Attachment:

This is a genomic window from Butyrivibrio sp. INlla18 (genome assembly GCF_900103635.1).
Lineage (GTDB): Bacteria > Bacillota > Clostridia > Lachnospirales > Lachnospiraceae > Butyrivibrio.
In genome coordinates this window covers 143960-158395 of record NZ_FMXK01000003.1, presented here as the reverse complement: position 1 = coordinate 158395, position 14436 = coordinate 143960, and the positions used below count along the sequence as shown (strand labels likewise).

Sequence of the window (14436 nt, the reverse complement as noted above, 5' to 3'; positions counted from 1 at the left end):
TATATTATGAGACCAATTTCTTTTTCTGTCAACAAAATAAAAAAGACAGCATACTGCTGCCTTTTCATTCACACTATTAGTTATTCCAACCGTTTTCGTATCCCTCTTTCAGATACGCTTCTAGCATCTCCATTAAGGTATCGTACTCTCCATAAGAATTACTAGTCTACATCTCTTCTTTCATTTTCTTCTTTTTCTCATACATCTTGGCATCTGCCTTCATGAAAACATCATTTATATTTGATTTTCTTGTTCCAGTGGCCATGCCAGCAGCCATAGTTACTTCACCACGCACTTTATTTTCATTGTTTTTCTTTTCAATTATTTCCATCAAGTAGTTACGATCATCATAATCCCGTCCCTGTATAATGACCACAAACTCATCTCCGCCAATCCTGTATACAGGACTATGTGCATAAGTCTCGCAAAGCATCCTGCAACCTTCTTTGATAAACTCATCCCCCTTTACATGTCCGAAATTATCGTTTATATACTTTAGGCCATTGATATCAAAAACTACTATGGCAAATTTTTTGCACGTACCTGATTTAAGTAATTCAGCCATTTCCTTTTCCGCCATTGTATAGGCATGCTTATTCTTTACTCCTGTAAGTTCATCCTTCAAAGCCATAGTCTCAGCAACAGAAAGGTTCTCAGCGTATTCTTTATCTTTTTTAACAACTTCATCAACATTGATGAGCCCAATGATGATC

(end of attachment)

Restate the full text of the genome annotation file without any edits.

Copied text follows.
This is a genomic window from Butyrivibrio sp. INlla18 (genome assembly GCF_900103635.1).
Lineage (GTDB): Bacteria > Bacillota > Clostridia > Lachnospirales > Lachnospiraceae > Butyrivibrio.
In genome coordinates this window covers 143960-158395 of record NZ_FMXK01000003.1, presented here as the reverse complement: position 1 = coordinate 158395, position 14436 = coordinate 143960, and the positions used below count along the sequence as shown (strand labels likewise).

Sequence of the window (14436 nt, the reverse complement as noted above, 5' to 3'; positions counted from 1 at the left end):
TATATTATGAGACCAATTTCTTTTTCTGTCAACAAAATAAAAAAGACAGCATACTGCTGCCTTTTCATTCACACTATTAGTTATTCCAACCGTTTTCGTATCCCTCTTTCAGATACGCTTCTAGCATCTCCATTAAGGTATCGTACTCTCCATAAGAATTACTAGTCTACATCTCTTCTTTCATTTTCTTCTTTTTCTCATACATCTTGGCATCTGCCTTCATGAAAACATCATTTATATTTGATTTTCTTGTTCCAGTGGCCATGCCAGCAGCCATAGTTACTTCACCACGCACTTTATTTTCATTGTTTTTCTTTTCAATTATTTCCATCAAGTAGTTACGATCATCATAATCCCGTCCCTGTATAATGACCACAAACTCATCTCCGCCAATCCTGTATACAGGACTATGTGCATAAGTCTCGCAAAGCATCCTGCAACCTTCTTTGATAAACTCATCCCCCTTTACATGTCCGAAATTATCGTTTATATACTTTAGGCCATTGATATCAAAAACTACTATGGCAAATTTTTTGCACGTACCTGATTTAAGTAATTCAGCCATTTCCTTTTCCGCCATTGTATAGGCATGCTTATTCTTTACTCCTGTAAGTTCATCCTTCAAAGCCATAGTCTCAGCAACAGAAAGGTTCTCAGCGTATTCTTTATCTTTTTTAACAACTTCATCAACATTGATGAGCCCAATGATGATC